Achille Mbembe kicked off the JWTC 2012 ‘Futures of Nature’ workshop with a lecture entitled Climate Change and the Book of the Apocalypse. To begin, he sketched for us two caricatures of ‘life’: that of a certain Western ‘instrumental’ concept of nature and another from equatorial Africa, for which nature is understood as deep interconnections between a multitude of beings. For some, this introduction was a bit uncomfortable: seeming to reproduce notions of ‘us’ and ‘them’ that anthropology has tried so hard to move beyond. This led us into a discussion centered around epistemological differences, which I won't get into here.
My own listening took me somewhere a bit different: the so-called ontological turn in anthropology which has destabilized a universal notion of nature and put forth a world organized by ontological difference rather than cultural difference. From his introduction, Mbembe continued on to make two points. First, he argued for plurality and the need for anthropologists to “deal with multitude of archives.” Second, Mbembe weaved in Dipesh Chakrabarty’s ‘Four Theses’ and the ways in which humans are part of natural life, that is are ‘species.’ This points to a need to rethink ‘the human’ and ‘human-nature’ relations. In the end, Mbembe’s argument joins others who have called for an ‘anthropology of life’ as way of approaching questions of climate change. To me, this was an ontological argument: asking us to consider the entanglement of our multiple ways of inhabiting the world. In Mbembe’s words: “A world of signification becomes visible for humans to experience.” Similarly calling for an ‘anthropology of life,’ Eduardo Kohn, has suggested a ‘semiotics of life’: that is (as I remember) a treatment of sign processes as part of all life forms, not just humans communication.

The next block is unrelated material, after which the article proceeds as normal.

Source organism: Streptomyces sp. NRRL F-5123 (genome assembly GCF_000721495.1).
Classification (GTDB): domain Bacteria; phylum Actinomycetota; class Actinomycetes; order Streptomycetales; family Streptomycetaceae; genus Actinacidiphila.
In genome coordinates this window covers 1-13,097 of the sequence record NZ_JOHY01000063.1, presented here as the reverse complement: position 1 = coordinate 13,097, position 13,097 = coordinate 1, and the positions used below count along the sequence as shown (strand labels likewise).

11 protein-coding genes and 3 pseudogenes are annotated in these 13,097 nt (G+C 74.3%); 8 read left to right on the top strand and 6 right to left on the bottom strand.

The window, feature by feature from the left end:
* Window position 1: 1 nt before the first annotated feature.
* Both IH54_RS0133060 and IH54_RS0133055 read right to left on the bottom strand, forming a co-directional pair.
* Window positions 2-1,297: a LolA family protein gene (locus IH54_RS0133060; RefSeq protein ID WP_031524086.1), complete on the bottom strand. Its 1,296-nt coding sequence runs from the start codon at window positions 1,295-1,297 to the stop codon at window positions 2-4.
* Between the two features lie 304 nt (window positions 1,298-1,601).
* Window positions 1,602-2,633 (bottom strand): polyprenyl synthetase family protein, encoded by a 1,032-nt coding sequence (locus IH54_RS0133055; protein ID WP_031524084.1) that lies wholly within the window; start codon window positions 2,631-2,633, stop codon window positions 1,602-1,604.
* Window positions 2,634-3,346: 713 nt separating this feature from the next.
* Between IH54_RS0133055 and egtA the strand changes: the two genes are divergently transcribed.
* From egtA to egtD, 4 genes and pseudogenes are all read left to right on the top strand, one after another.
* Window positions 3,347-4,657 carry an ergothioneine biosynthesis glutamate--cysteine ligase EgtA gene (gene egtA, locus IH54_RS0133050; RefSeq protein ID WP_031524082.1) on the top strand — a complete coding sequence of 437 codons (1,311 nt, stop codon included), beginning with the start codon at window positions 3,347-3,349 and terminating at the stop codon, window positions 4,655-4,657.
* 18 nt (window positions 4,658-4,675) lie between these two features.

Another topic was raised in the discussion was that of ‘local’ knowledges or imaginaries. Here, my thoughts travelled to the work of Hugh Raffles who put forth the idea of ‘intimate knowledge’ collapsing the geographically-bound conceptions of ‘local’ for an idea of nature as something lived, something of which we are a part, something we are caught up in, and which is mediated by other places, needs, desires, practices, memories. Again I emphasize [perhaps over-emphasize] the ontological: the challenge, it seems, as we continue to discuss the futures of nature, is not only to shift the ways in which we approach nature, but how these various ontological orientations, then, encounter each other. How do we approach and address sites of ‘friction’ (to borrow from Anna Tsing)? How can rendering ontological difference be brought to bear in debates of land rights, conservation, resource extraction, and development?
Significantly, Mbembe emphasized in his lecture that these encounters are not confined to questions of space but also time. Our ‘horizons of responsibility’ are temporal as well as spatial. Our future(s) is(are) already present – as is, of course, our pasts. According to Mbembe, imagination and possibility have a particular role to play in addressing the futures of nature. In his words, it is through “wonder and awe that understanding of nature becomes a possibility.” And so I end this post by posing a question to all you dear readers: what is the place of wonder and possibility in critical theory? Daston and Clark, in their history of wonder, lead me to ask what if we think of ‘wonder’ as an ontological orientation as well as a cognitive one? To me there seems to be a need to think about ways of dealing with and inhabiting the world – even if/when we don’t fully understand or 'know' it.
Anthropology, New School.